How can I get a debt consolidation loan with bad credit?
Those with a bad credit history have a few options to consolidate their debt:
- Apply for an unsecured personal loan with a specialist lender. Some lenders offer large, unsecured personal loans to people with bad credit. Interest rates are higher than with standard personal loans, but people may still be able to reduce what they're currently paying.
- Consider a Part 9 Debt Agreement. Debt agreements, which are a form of bankruptcy, are an option for people with large debts they are unable to repay. The financier will negotiate with lenders on the behalf of someone under debt stress and their debts won't accrue any more interest. This agreement will be listed on a person's credit file for five years from the date that they enter into the agreement.
Need help managing your debt consolidation?
Fox Symes Debt SolutionsFox Symes offers a range of debt consolidation options to help you if you're struggling with multiple debts.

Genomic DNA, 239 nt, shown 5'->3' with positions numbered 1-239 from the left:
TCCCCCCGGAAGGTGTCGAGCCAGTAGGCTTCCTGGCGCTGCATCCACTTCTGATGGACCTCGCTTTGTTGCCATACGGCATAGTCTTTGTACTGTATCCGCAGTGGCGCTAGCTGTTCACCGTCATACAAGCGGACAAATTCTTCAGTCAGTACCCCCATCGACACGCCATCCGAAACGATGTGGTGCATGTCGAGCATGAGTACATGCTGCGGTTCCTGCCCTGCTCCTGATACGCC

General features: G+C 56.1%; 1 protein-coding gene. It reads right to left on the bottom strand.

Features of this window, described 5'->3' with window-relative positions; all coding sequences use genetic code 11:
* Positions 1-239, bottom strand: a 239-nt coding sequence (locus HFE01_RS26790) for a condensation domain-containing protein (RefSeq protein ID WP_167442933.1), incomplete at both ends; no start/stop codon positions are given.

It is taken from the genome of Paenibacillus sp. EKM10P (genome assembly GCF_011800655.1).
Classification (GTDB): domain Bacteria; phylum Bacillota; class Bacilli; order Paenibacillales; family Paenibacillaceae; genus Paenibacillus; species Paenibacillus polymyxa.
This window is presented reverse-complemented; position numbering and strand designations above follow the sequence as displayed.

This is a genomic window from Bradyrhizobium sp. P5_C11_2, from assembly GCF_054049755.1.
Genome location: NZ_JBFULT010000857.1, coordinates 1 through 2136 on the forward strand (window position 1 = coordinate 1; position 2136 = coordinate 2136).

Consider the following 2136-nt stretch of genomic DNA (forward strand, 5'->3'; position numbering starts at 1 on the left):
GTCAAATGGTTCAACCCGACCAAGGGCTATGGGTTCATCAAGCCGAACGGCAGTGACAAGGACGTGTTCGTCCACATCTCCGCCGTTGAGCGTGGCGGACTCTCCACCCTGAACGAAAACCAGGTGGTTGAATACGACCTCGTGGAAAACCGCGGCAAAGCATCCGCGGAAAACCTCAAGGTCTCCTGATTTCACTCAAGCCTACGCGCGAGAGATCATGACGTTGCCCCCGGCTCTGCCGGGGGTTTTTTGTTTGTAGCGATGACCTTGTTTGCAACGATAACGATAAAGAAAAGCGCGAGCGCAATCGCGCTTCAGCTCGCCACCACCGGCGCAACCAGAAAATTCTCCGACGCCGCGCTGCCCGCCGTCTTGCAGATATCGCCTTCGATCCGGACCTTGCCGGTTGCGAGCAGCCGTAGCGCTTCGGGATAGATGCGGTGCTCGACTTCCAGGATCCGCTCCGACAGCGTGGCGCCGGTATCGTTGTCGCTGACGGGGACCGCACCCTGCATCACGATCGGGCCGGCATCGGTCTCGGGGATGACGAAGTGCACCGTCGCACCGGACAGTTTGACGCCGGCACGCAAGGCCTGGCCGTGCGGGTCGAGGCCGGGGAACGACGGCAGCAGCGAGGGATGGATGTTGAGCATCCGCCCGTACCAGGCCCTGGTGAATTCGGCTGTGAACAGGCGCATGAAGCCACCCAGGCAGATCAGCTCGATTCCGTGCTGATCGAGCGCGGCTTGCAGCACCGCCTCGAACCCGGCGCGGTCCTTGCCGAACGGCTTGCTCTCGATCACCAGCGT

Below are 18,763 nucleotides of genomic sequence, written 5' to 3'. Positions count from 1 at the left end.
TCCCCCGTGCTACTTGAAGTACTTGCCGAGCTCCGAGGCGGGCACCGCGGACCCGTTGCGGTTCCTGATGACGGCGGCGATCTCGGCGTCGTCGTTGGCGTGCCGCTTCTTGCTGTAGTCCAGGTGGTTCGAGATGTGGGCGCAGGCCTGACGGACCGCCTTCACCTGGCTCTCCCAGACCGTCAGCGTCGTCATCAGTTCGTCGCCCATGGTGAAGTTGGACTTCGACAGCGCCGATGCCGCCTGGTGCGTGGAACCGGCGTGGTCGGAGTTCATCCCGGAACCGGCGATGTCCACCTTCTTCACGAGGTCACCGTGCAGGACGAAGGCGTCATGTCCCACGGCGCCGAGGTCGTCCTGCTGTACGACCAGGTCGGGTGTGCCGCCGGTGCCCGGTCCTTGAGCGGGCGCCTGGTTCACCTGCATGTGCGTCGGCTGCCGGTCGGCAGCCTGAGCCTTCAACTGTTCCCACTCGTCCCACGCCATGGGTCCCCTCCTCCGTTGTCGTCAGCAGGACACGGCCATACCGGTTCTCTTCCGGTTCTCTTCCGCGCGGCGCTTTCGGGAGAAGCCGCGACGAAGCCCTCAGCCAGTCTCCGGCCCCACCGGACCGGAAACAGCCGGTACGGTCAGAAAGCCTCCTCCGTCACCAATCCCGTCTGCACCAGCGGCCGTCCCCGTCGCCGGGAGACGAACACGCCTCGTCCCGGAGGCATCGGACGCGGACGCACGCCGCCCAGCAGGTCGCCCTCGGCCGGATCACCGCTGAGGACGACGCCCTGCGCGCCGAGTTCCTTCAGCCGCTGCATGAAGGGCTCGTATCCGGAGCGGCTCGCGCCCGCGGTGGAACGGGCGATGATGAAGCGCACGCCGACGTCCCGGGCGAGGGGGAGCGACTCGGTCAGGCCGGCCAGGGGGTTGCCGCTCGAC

How to compare bad credit debt consolidation loans
Like any debt or loan solution, it's important to compare options to find the best possible solution. Here are some things to keep in mind when comparing bad credit debt consolidation loans:
- The lender needs to be reputable. Unfortunately, there are disreputable lenders who prey on those with bad credit. They promise loans, but then charge high rates and fees. Before submitting an application for a loan with a lender, prospective applicants should take a look at the lender in question's website and see how easy it is to locate information, see if they are easily contactable and even read some third-party customer reviews online.